I’m Not Perfect, Just Forgiven. Why Integrity Matters.

Core Value Four: Integrity

In their ground-breaking book unChristian: What a New Generation Really Thinks about Christianity… and Why It Matters, authors Gabe Lyons and David Kinnaman make a bold statement that in many circles Christianity has a huge image problem. They summed up their three years of research among the unchurched by saying, “Christians are supposed to represent Christ to the world, but according to the latest report card, something has gone terribly wrong. Using descriptions like ‘hypocritical’ Americans share an impression of Christians that’s nothing short of…unChristian.”

Ouch! Well that kind of hurts!

Before we get too bent out of shape with these statements and start quoting all our favorite bumper stickers like, “Christians are not perfect…just forgiven” and “Only God can judge me” or “Please don’t judge Jesus by what you see in me,” let’s stop for a moment and think about what they are really trying to say here because I think its mission critical. BTW, these bumper stickers (and several thousand more just like them) really do exist!

So, what are Kinnaman and Lyons saying? Are they saying that as Christians we need to live perfect lives in order to have credibility with the world? Nope, I don’t think that’s the right answer. Are they saying that it’s more important to hide our issues and keep up the right image for those around us and then they’ll believe our message? Nope, I don’t think that’s the right direction either. Maybe the answer is to not judge anybody for anything – a judgment free world? As nice as it sounds, I don’t think that is what they are getting at either. What I do think they are saying is that as followers of Jesus it is really important for us to have integrity and for our actions to match up with our beliefs. Whether we like it or not the world is watching and we are either representing Jesus well or we are representing him poorly.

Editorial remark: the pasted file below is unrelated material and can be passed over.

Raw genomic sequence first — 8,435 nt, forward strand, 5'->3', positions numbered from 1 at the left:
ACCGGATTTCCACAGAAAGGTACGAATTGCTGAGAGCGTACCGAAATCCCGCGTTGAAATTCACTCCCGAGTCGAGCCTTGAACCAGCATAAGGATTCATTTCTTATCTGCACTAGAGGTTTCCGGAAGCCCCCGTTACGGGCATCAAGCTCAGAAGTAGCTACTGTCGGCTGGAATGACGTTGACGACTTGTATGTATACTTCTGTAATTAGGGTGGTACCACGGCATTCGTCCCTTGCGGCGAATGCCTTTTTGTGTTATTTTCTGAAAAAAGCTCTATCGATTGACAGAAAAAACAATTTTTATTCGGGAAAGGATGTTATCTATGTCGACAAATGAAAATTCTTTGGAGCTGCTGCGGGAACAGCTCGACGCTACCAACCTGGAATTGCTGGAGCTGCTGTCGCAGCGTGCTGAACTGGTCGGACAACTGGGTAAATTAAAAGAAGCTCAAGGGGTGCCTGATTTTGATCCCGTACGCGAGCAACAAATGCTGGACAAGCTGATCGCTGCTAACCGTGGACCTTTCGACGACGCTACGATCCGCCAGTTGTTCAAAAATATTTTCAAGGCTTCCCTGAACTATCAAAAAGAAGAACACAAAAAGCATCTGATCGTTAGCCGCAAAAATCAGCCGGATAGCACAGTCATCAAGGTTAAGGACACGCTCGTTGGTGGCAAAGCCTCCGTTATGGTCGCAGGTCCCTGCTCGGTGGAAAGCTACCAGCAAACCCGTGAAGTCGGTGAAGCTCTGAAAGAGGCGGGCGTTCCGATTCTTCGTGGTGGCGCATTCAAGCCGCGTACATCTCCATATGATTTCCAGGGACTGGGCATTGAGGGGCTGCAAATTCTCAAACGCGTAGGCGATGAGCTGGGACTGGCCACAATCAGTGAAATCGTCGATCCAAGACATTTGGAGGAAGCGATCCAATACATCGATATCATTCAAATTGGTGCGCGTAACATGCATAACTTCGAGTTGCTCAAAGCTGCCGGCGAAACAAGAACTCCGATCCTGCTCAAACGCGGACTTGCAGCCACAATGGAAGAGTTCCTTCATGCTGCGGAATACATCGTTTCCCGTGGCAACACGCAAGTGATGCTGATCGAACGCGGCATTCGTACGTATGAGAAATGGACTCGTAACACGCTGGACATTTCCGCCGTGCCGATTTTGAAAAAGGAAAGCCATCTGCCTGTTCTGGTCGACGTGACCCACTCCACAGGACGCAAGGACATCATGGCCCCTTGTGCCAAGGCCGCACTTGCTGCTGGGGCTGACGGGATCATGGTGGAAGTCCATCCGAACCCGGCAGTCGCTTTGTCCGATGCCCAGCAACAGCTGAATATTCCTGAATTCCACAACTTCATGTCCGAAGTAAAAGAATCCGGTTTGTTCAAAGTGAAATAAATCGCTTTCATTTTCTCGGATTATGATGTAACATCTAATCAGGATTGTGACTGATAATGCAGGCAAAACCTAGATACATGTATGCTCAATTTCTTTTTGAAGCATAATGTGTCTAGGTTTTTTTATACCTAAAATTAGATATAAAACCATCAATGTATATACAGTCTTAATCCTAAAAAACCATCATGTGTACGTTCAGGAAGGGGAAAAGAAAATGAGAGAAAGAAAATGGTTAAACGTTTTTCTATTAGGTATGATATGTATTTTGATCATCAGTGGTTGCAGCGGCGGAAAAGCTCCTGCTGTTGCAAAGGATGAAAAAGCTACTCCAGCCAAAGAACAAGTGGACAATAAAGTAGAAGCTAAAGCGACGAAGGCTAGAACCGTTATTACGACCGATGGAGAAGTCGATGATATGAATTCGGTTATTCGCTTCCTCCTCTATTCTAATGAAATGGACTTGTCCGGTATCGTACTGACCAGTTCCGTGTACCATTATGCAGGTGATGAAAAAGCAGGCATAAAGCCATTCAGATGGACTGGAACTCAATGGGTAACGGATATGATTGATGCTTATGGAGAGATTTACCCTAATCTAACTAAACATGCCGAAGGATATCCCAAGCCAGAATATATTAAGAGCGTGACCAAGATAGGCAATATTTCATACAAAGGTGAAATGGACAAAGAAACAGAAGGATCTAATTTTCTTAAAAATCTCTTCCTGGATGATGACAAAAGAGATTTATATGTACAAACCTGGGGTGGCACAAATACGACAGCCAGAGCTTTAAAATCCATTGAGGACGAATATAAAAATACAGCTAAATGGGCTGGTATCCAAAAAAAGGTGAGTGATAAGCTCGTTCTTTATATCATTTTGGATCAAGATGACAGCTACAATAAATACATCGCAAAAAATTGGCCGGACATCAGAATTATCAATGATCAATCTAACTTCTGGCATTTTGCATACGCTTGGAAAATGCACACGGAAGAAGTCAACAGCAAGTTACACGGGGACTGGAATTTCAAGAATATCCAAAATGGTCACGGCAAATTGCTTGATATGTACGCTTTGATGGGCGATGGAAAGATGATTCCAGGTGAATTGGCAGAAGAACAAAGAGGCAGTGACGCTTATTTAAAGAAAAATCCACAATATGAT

I can’t stress this point enough living in a world where trust in people and institutions, especially the church, is at an all-time low. Scandals seem to be a daily occurrence whether it’s Ashley Madison, Bill Cosby, Brian Williams, FIFA or Deflategate. Everywhere you look there’s personal, political, corporate, athletic, celebrity, and church scandal. This leads us to one of the main points of the book – non-Christians don’t see any real difference between us and the rest of the world and its causing many to leave the church or not engage with the church at all. Here are some of their most consistent comments:
1. There is no difference in conduct between Christians and non-Christians.
2. Christians have an unfortunate air of moral superiority.
3. Like our own choices and priorities, we believe that everyone (Christians included) says and does whatever is necessary to get ahead.
4. Christians say one thing but live something entirely different.
5. Christians employ the same tactics as everyone else to preserve an appearance of strength.
Let me end this blog by simply saying that God has always been concerned for how he’s represented in and to the world, and therefore, we should be too. He cares deeply about people and “does not wish that any should perish, but that all should come to repentance” (2 Peter 3:9). Nowhere is this call to integrity more evident than Jesus’ words in Matthew 5:13-16, “You are the salt of the earth. But if the salt loses its saltiness, how can it be made salty again? It is no longer good for anything, except to be thrown out and trampled underfoot. You are the light of the world. A town built on a hill cannot be hidden. Neither do people light a lamp and put it under a bowl. Instead they put it on its stand, and it gives light to everyone in the house. In the same way, let your light shine before others, that they may see your good deeds and glorify your Father in heaven.”

In our next post we are going to look deeper at what integrity is and why it is so important for us personally and for Renovate Church Austin. Have a great week!

Dave and April